Spider-Man: Homecoming

Aida Vucic | 07/07/2017

Following on from the mammoth success of DC’s Wonder Woman, Marvel tries its hand once again at the friendly neighbourhood superhero. It’s been a killer year for superheroes, and Spider-Man: Homecoming continues the trend, serving up action and an abundance of laughs that will almost make you forget the infighting and gloom of Captain America: Civil War.

Our beloved Peter Parker returns, younger than we’ve previously seen him and arguably with the best casting yet, as Tom Holland continues his run as the titular character. This is certainly a different tale than the earlier instalments that focused on Peter’s unfortunate past. Picking up from the first sighting of Spider-Man in Captain America: Civil War, we meet Peter Parker through the lens of his own iPhone camera. He’s a fast talking, wide-eyed, 15-year-old high school student, who’s eager to join the ranks of the Avengers after being plucked from obscurity by a certain Stark. Alas, Tony (Robert Downey Jr.) refuses to let him join until he passes his training wheels course, instead putting restrictions on his suit and keeping him under the watchful eye of Happy Hogan (Jon Favreau). Peter’s bound to the superhero tasks of providing elderly women with directions and stopping push bike robberies. He pines away like a forgotten puppy, quitting all of his extra-curricular school activities and barely experiencing the joys of adolescence while he waits for that call from Tony about a mission that will never come. When a series of alien-powered weapons hit the streets, along with a mysterious metallic birdsuit wearing villain, Peter sees his shot to do something real.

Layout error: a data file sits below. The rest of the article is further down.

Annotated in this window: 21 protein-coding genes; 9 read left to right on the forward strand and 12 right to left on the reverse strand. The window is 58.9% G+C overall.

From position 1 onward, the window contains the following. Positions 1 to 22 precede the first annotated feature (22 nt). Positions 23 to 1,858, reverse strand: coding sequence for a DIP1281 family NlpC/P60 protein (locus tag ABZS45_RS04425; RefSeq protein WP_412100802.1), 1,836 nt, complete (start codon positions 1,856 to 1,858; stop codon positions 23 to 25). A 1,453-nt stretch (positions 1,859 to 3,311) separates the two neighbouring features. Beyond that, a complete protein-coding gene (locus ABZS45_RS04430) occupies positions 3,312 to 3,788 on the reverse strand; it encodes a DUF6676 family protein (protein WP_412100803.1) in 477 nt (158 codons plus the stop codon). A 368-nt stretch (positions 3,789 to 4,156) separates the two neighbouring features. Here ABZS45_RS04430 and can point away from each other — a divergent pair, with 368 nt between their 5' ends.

The film has the typical makings of a superhero film (hero + villain + love interest = superhero film), yet it differs from standard Marvel fare by shedding the dark shadow that has accompanied this genre and creating a more light-hearted, fun and playful story. Even the now standard third act CGI villain has been toned down to a mere mortal man, capitalising on the alien technology that has accompanied the arrival of the Avengers to engineer high powered weapons as a means of earning an income and supporting his family. Not to disparage the alien villains before, but at last in this film we’re met with a villain we’re more familiar with; human nature. This storyline also makes for a more sustainable tale, which, with any luck, means no more rebooting and we can actually have this Spider-Man around for a while!

 

Holland gives a spectacular performance as the wiry (yet surprisingly buff when his shirt comes off) superhero, and retains the humour that so enamoured his character to us in Civil War. Director Jon Watts serves up some spectacular action scenes too. The Washington Monument sequence is just as tense and threatening as a city dropping from the sky, and watching Spider-Man try to web together a splitting Ferry in the middle of a harbour is as immersive and entertaining as any bigger scale action sequence. Watts realises that the audience is tired of watching superhumans punch each other repeatedly as cities fall from the heavens, and instead gives us a look at how exactly someone with spider powers can save the world, one crime-stopping adventure at a time. Having Spidey work out how to turn a plane that is about to crash, or how to use a web grenade, is way more interesting than all the CGI-driven world-ending hyper battles seen in recent times. It’s a trend that was probably started with Civil War, but here it’s taken to the nth degree and really hammers home how enjoyable a superhero movie can be when you dial it back a bit.

 

Of course, it wouldn’t be a Marvel film if there wasn’t a cameo appearance from another Avenger, and Spider-Man: Homecoming is no exception. Ironman and Captain American both make appearances, with the former adding an absent father figure dynamic while the latter is used primarily for comedic effect. While this would typically feel as though we’re being force fed Marvel propaganda, here their appearances (particularly Tony’s) don’t distract from the tale. That’s more than can be said for Stan Lee’s cameo, which once again makes the case to retire his filmic presence. Luckily, it’s a minor part of a film that, for the vast majority of its runtime, is hugely enjoyable.

Conclusion

DC may have got some early runs on the board this year, but Marvel strikes back with a funny, low-key and utterly enjoyable take on our friendly neighbourhood Spider.